In the information age of today, time is a very valuable commodity, especially for business owners and marketers. When research suggests that humans have attention spans shorter than a goldfish, there is every reason to design your website such that it delivers expected information almost immediately.
Making your website more scannable is one way to achieve that. The goal is to allow new visitors to quickly scan the page and find the information they are looking for. Here are some tips to make your website more scannable:
1. Follow conventions.
Unless you are sure of your drastically different idea, stick to conventions, at least for the most part. Conventions will differ according to the kind of website you have, and they are mostly dictated by the top two to three players in your industry. For instance, if you have an online travel portal, your target audience will expect a search bar at the top of the homepage to filter travel details.
Similarly, if you have a business-to-business (B2B) website, users will expect a “contact us” link at the top or bottom of your webpage. Logos are typically located on the upper lefthand corner of the website, while the main menu is at the top of a page.
2. Use visual hierarchy.
Visual hierarchy is the principle of making certain elements of your website more prominent than others in order to draw users’ attention. There are several ways of achieving this:
Size: This one is the most obvious. The larger the size, the more attention-grabbing it is. However, simply making your call-to-action buttons 10 times bigger is not going to deliver results. In fact, an abnormally large button with too much text can throw users off (remember conventions?). Instead, the perspective of size can be achieved through contrast.
For instance, in order to make your CTA buttons pop out, keep the size of the rest of the text smaller. Similarly, the size of the headings should be slightly larger than the size of the body text.
Color: Much like size, contrasting colors can be used to draw the attention of your users to important parts of your website and, hence, make it more scannable. Typically, reds and blacks can be attention-grabbing. However, even when you are using subtler color palettes, using contrast between different elements can have the desired effect. For instance, a soft yellow against a white background will demand attention.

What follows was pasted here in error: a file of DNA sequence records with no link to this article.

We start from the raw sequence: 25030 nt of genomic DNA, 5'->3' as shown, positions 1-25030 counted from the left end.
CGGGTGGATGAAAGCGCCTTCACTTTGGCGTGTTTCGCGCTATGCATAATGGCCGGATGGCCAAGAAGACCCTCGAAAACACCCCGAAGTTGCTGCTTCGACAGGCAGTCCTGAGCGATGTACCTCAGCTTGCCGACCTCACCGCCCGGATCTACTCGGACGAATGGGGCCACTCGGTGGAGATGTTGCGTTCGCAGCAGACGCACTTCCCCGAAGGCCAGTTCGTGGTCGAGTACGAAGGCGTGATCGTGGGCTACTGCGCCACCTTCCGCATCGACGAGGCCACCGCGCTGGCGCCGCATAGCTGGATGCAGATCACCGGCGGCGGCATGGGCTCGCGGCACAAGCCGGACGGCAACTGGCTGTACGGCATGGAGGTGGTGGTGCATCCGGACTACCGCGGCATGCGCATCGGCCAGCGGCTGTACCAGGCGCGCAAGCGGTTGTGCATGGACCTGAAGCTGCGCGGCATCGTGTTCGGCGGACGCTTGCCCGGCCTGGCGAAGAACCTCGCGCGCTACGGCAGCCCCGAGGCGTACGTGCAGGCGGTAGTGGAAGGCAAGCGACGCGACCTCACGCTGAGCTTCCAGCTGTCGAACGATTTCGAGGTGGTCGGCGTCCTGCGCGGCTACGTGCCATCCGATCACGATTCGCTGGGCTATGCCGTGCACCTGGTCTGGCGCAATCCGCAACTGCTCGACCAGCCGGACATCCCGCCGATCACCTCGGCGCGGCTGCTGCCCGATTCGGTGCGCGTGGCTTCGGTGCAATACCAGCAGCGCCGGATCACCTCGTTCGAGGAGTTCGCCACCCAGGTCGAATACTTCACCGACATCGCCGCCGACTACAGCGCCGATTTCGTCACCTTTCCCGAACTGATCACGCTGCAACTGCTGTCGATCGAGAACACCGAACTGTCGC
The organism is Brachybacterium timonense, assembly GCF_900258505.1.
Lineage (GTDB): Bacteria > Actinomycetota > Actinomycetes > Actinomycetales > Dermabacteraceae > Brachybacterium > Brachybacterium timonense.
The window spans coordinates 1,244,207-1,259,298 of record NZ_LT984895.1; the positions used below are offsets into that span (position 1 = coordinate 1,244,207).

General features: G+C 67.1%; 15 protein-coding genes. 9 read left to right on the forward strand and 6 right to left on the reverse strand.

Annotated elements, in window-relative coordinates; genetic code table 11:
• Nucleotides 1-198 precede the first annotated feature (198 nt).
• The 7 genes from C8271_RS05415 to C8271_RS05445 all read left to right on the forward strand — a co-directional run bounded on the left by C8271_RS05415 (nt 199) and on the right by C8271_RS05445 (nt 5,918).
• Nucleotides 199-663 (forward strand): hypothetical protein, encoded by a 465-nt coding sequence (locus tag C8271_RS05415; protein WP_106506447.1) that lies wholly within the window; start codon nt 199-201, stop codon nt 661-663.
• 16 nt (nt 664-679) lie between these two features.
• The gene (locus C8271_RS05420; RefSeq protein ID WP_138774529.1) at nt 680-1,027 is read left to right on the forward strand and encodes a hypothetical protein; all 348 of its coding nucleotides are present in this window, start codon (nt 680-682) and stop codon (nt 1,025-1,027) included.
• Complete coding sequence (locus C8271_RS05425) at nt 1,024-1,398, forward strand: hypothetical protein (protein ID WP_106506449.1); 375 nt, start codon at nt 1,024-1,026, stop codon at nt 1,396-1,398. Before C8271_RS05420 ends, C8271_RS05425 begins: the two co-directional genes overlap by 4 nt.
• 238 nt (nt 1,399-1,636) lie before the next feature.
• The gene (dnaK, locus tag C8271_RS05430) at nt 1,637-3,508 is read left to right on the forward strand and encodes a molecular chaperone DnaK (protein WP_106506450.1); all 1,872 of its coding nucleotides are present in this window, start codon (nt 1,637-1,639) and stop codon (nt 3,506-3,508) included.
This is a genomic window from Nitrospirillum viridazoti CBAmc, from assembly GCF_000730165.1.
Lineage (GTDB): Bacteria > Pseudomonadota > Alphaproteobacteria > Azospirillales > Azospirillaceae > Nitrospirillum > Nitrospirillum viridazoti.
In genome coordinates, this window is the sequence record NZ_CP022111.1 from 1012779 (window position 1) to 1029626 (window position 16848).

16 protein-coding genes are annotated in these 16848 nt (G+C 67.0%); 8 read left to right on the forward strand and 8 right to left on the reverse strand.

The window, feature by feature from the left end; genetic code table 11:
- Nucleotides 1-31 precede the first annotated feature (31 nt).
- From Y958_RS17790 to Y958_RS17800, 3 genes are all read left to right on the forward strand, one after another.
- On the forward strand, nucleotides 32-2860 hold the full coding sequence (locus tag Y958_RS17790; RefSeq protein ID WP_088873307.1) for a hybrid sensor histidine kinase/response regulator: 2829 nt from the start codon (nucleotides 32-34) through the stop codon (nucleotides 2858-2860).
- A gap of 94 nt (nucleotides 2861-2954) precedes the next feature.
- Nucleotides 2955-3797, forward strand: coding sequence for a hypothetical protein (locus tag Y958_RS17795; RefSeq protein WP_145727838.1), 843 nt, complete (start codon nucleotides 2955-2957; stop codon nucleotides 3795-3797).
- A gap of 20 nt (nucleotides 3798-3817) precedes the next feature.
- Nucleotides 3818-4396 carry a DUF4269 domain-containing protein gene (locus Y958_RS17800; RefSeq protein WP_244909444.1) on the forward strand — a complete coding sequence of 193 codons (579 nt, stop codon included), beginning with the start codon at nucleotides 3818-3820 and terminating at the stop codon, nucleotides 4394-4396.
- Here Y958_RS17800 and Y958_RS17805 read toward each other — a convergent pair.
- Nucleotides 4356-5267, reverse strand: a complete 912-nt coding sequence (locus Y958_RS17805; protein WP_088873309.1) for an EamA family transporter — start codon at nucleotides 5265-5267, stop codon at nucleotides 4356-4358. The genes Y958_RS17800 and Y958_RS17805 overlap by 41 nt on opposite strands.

Layout: Together with size and color, layout can help you define your website’s visual hierarchy. Here, Gestalt’s principles can come in handy. The philosophy was coined by Max Wertheimer to explain how humans perceive visual input. While there are several Gestalt’s principles that can be applied to web design, here are two of the most important ones:
- Things that appear similar tend to be perceived as related. You can use this principle to make clickable buttons on your website stand out. Similarity can be achieved through color, size and shape. For instance, you can make all the clickable CTAs on your website with a blue button that has rounded edges.
- Things that are closer together are perceived to be related. This principle can be applied to separate different sections of your website. For instance, you could have all of your social media links on one side of the website, while navigation controls can be on the other side.
3. Pay attention to your typography.
First and foremost, make sure your text is legible. Use a common web font, such as Helvetica or Verdana. When applying contrast between text and background, make sure you don’t use clashing palettes.
Next, maintain consistency. Important headers should be the same size, font and color. Consistency helps users jump to relevant sections, thus making your website more scannable.
It is also important to use plenty of white space to separate different sections of text. Relevant images are another way to break down your content into smaller chunks.
4. Limit the number of choices.
Paradox of choice is real, and it can wreak havoc with your conversion rates. Simply put, the more choices a user is presented with, the more work he or she has to do to make a decision. In order to make your website more scannable, limit the number of choices you present on each page. Doing so will allow the user to make a quicker decision, which means they are more likely to find the information they are looking for.
5. Cut out the fluff.
Every block of content on your website should deliver useful information. Telling your visitors how much you value your clients isn’t telling them much. Instead, genuine testimonials on your website tell them a lot about your quality of work. Similarly, including any awards or recognition that your organization has won is way better than telling visitors your mission or vision.
It is important to point out that the tips here should be treated as general markers for a more scannable website. Like other web design principles, these, too, should be used in conjunction with A/B testing to arrive at the most optimal design for your web presence. Heat maps are your best friend here.